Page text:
For Australian architects, the tale of the Sydney Opera House is surrounded by so much mythology it’s become an epic poem of the hero from Denmark who gave us a temple to the sublime and eternal light of Architecture. It's a tragedy of him being forced home, our hero vanquished by inept bureaucrats and politicians.
According to Leplastrier, Utzon 'could always see right to the heart of something. Nothing ever got past him and this is why he had such trouble with the politicians. He saw right through them and they knew it.' Recounting a story of Utzon meeting then Premier Joseph Cahill for the first time, Leplastrier described the Great Dane and his team climbing the sandstone steps to enter the Premier’s office.
Cahill, uncomfortably seated behind a mahogany and green felted desk brought out small glasses for the group. Having toasted the Opera House he then demanded, ‘When can you start?’
Utzon (who rarely drank alcohol) replied that the design of the shells had not yet been solved and would prefer to find a solution before commencing. Cahill retorted, ‘That’s not what I asked you. When can you start?!’
For Utzon, moving to Australia was possibly a permanent decision and he had acquired land north of Sydney at Bayview to build a house for himself and his young family. Far from the pressures of Bennelong Point, Utzon kept a small office in a boatshed on the western side of Palm Beach. Leplastrier told us how every so often Jørn would remark that the day was too beautiful to be working inside so they would take Utzon’s yacht and sail Broken Bay, circumnavigating Lion Island.
A series of platforms roofed by a cascade of deep, interlocking plywood channels, the Bayview House had been crystallising for a number of years by the time Leplastrier arrived at Utzon’s office in 1964. Richard acknowledged that to walk the Bayview site with Utzon was a unique experience, allowing the young architect to see through his mentor's eyes. Utzon understood how nature worked. 'He used it as a workshop in space' says Leplastrier. Moving around the rock outcrops and seeking view corridors down Pittwater, Utzon had total awareness of the landscape and a clear sense of what made the site unique.
Utzon had commented that Australian vegetation was prickly and one wanted to be up and out of it, the rock escarpments providing a natural place to be able to move freely. The Bayview House would evoke these escarpments and also connect to a deeper thematic fascination Utzon had with the platform as an architectonic element. The vegetation would 'wash up against these platforms like a ship cutting wake'.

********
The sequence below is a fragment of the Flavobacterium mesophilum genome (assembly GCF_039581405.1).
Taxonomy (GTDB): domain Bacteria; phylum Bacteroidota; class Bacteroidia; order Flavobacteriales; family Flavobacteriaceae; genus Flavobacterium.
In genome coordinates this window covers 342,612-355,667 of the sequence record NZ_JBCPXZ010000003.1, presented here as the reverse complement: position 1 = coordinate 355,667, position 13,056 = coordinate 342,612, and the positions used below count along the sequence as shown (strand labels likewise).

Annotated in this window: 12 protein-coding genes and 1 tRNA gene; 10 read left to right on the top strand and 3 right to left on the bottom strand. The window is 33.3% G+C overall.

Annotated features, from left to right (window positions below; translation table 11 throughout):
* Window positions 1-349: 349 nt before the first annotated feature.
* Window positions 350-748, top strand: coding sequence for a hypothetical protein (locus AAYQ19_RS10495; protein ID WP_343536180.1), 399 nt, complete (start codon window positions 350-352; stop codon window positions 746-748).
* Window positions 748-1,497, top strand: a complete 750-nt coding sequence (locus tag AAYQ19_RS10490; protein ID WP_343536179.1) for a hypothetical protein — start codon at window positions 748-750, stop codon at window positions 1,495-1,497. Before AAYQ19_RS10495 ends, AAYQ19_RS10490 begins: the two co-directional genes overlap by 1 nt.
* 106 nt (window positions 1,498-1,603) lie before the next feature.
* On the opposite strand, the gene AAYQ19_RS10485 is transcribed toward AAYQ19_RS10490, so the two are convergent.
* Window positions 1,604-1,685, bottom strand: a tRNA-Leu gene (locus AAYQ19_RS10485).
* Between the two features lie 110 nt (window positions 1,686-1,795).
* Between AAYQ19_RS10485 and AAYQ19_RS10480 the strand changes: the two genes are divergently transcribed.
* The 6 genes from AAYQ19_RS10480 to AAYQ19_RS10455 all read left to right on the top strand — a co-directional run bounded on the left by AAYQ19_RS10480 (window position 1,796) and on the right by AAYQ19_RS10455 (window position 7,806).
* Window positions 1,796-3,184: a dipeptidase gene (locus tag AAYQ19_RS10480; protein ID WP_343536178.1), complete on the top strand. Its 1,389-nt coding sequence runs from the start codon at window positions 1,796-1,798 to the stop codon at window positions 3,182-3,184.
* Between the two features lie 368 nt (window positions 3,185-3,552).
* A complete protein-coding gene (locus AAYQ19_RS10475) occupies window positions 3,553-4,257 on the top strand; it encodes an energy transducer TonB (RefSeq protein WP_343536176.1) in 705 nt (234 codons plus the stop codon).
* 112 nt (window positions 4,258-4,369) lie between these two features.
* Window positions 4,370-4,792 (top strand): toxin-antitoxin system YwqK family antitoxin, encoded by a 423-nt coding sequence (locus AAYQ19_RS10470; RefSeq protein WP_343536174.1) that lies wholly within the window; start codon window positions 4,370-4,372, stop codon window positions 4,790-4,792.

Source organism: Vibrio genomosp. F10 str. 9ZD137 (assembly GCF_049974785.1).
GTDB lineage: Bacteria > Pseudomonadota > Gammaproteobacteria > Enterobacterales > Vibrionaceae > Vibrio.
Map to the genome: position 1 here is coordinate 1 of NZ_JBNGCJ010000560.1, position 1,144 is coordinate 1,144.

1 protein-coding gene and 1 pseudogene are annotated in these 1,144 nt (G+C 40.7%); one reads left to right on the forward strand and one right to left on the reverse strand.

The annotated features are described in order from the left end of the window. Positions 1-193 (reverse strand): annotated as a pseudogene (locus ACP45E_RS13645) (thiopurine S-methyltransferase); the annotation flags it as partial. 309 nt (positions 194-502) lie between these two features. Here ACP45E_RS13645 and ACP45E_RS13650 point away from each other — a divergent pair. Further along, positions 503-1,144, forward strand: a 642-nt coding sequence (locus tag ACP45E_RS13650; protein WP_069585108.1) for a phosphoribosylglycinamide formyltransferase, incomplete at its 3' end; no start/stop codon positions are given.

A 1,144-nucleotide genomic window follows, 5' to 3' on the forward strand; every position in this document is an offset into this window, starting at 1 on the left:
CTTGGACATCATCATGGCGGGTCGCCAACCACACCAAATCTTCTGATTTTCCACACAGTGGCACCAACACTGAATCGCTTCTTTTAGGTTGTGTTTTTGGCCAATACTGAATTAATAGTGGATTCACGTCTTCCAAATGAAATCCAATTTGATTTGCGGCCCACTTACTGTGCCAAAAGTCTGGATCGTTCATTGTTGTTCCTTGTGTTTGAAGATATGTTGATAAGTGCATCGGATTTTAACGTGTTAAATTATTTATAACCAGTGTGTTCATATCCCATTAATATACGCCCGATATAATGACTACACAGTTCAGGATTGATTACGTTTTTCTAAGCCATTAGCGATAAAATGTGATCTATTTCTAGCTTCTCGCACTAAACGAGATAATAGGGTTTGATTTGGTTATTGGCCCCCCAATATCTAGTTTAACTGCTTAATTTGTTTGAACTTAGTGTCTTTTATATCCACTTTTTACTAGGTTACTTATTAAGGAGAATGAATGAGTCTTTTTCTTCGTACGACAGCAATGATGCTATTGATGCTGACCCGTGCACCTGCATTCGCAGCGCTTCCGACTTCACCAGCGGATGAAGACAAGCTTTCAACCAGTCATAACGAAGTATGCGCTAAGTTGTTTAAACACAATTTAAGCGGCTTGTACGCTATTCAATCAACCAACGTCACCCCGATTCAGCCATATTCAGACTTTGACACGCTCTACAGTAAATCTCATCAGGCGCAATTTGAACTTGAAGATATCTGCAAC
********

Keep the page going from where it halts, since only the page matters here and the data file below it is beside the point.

Leplastrier told us that Utzon’s father Aage was a naval architect. Growing up around the Aalborg shipyards, one naturally assumes this had a lasting influence on Utzon. Aage was a talented model maker, precise and accurate. He learnt from nature studying the lines of fish using them as a model for improving his yacht designs.
Aage was also a keen huntsman and passed this knowledge on to his son. This is perhaps a more significant influence on Utzon as an architect, giving him a unique understanding of landscape, reading of climatic conditions and a honed awareness of himself in place. He viewed the site with a hunters mind.
Lessons were always taken from nature. Utzon took his staff to the northern end of Palm Beach and had them sit between two large dunes so that only the blue horizon of the ocean could be seen, framed by the curving sand. Utzon asked them to, ‘Watch and wait’.
A seagull flew into view from behind one dune, darted across their field of view and disappeared behind the other. ‘Only show a part. Never show it all. The imagination is more powerful than reality can ever be.’ Utzon explained.
This idea of restricting and suggesting views, not showing everything at once and allowing for implication rather than explication formed the basis of the openings at the Bayview House (and would inform many later Utzon projects).
Leplastrier also described how he made a scale timber model of the Bayview House spending his weekend carefully assembling it before carrying it to the studio. Utzon immediately commented that the joints were mitred. ‘Never take a material to infinity!’ he exclaimed. A mitred joint would eventually open up. This lesson seems to have had lasting resonance as Leplastrier has never mitred a joint in any of his work.
Eventually taking five years to conceive and pass through Council, the approval came too late. Leplastrier was present when Utzon arrived at the studio having received confirmation via return post that his resignation had been accepted. In order to pay taxes, the Bayview site was sold and in other hands the land subdivided. He would be leaving his Opera House and Australia never to return. The opportunity to have Utzon's Bayview House lost forever.